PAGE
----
Ed Morrison is the Charles Evans Gerber Professor of Law at Columbia Law School. He specializes in corporate, business, and transactional Law. He is the faculty director of the Law School’s Executive LL.M. Program and co-director of Columbia University’s Richard Paul Richman Center for Business, Law, and Public Policy. In 2018, he received the Willis L.M. Reese Prize for Excellence in Teaching. His scholarship focuses on corporate reorganization, consumer bankruptcy, the regulation of systemic market risk, and foreclosure and mortgage modification. In his recent work, he studies patterns in racial disparities in Chapter 13 bankruptcy filings, inter-creditor agreements, valuation disputes in corporate bankruptcies, and the relationship between financial distress and mortality rates. Prior to joining the Columbia Law School faculty, Morrison taught Commercial Law at the University of Chicago and clerked for Justice Antonin Scalia of the Supreme Court and for Judge Richard A. Posner of the 7th U.S. Circuit Court of Appeals. He is a prolific author and speaker, and his work has been widely published in leading peer-review publications, including the American Economic Review and the Journal of Law & Economics, among others. His article “Dodd-Frank for Bankruptcy Lawyers,” co-written with Douglas Baird and published by the ABI Law Review, received the 2012 John Wesley Steen Law Review Writing Prize from the American Bankruptcy Institute. The bankruptcy bench and bar has cited his work and he has garnered support from the National Science Foundation and Pew Charitable Trusts. Morrison is also the co-editor of the Journal of Legal Studies and a member of the National Bankruptcy Conference, and formerly served as a director of the American Law & Economics Association, associate editor of the American & Economics Review, and member of the Supreme Court’s Advisory Committee on Bankruptcy Rules.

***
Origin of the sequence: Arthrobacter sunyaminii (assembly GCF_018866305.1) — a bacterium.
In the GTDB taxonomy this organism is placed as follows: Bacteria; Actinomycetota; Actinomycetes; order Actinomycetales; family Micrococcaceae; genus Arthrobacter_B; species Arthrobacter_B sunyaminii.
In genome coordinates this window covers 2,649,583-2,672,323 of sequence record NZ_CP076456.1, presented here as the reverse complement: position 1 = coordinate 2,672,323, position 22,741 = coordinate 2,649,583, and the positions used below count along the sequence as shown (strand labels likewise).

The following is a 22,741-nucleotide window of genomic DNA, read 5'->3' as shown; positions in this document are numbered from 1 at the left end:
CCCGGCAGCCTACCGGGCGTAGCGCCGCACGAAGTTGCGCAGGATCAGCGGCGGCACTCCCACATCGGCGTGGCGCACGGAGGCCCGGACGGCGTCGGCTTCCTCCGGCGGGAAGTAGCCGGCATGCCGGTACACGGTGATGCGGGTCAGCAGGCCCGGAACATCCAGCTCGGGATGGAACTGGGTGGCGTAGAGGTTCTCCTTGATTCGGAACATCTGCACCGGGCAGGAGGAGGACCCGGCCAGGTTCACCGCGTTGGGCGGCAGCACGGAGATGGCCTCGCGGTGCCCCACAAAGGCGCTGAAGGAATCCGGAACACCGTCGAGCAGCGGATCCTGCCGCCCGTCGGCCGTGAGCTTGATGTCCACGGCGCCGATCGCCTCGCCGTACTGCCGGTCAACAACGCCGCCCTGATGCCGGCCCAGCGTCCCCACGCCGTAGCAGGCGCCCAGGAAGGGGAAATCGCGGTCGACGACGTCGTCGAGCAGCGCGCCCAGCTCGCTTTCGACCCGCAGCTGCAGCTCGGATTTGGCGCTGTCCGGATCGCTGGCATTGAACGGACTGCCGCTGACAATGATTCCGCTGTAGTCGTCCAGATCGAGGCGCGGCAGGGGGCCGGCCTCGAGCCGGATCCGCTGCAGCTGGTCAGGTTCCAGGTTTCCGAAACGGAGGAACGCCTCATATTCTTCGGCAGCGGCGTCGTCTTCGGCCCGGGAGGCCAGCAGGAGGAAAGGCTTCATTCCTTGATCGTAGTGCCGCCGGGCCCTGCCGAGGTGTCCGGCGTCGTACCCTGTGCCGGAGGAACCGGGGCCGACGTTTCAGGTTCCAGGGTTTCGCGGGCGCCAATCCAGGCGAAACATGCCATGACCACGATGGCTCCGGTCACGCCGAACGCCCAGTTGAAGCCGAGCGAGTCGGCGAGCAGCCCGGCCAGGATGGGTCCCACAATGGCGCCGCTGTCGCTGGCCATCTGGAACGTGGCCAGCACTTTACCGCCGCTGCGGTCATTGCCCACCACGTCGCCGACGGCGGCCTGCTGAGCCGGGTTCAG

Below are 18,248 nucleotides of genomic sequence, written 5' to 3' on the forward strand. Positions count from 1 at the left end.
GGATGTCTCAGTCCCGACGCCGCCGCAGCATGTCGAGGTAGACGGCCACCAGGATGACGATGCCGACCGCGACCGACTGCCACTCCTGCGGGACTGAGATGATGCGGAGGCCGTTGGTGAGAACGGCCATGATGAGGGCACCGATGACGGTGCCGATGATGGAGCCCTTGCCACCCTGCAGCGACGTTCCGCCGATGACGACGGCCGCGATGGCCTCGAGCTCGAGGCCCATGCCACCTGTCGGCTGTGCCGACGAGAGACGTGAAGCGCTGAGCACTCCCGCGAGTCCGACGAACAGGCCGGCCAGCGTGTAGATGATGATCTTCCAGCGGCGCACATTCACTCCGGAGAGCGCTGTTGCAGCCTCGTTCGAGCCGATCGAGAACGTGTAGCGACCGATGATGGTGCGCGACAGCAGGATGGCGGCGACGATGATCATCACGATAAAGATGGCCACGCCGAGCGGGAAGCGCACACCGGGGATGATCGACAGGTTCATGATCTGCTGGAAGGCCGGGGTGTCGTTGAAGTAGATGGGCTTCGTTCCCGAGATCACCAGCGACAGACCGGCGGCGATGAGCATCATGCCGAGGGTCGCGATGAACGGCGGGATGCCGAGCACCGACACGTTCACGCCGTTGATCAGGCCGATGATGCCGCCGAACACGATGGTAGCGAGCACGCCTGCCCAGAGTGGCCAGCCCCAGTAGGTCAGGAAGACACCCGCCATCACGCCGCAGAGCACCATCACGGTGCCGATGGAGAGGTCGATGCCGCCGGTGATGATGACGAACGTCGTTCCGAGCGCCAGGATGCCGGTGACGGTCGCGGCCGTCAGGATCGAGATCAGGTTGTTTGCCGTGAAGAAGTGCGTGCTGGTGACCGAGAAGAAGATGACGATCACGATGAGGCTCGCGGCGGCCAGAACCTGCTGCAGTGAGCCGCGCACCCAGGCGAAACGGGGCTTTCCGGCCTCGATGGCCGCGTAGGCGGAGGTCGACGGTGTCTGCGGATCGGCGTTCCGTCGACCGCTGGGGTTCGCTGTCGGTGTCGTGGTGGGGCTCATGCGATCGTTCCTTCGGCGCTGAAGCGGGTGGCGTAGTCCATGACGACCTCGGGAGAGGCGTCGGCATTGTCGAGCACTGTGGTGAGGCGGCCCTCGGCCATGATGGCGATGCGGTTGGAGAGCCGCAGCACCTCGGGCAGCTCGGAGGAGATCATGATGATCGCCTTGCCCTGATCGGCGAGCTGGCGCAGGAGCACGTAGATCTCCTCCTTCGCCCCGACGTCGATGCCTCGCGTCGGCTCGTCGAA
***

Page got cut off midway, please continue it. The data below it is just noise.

Jane Spinak is an Edward Ross Aranow Clinical Professor of Law at Columbia Law School, where she was the founding board chair of the Center for Family Representation. She specializes in juvenile justice, child advocacy, and family court reform. She is the co-founder of Columbia Law’s family and children’s clinics and currently directs the Adolescent Representation Clinic. She also served as Columbia Law School’s director of clinical education from 2001 to 2006. She is a member of the New York State Permanent Judicial Commission on Justice for Children and serves on the Mayor’s Advisory Committee on the Judiciary and an adviser on the ALI’s Restatement of the Law, Children and the Law. She co-chaired the Task Force on Family Court in New York City from 2008 to 2011. Before teaching at Columbia, she worked as a staff attorney at the Juvenile Rights Division of the Legal Aid Society of New York City and served as attorney-in-charge of the Division from 1995 to 1998. In addition to serving on several committees and task forces addressing the rights and needs of families and children, she has also prolifically written for an spoken to child advocates, lawyers, and judges in public service. Currently, her scholarship focuses on the history and effectiveness of the Family Court. Her most recent article, “They Persist: Parent and Youth Voice in the Age of Trump,” was published by the Family Court Review in 2018 and in the same year, her chapter “Busting the Juvenile Super-Predator Myth,” which she co-wrote with Laura Cohen, was published in Rights, Race, and Reform: 50 Years of Child Advocacy in the Juvenile Justice System by Routledge. She was also awarded the Kathryn A. McDonald Award for Excellence in Service to Family Court in 2018.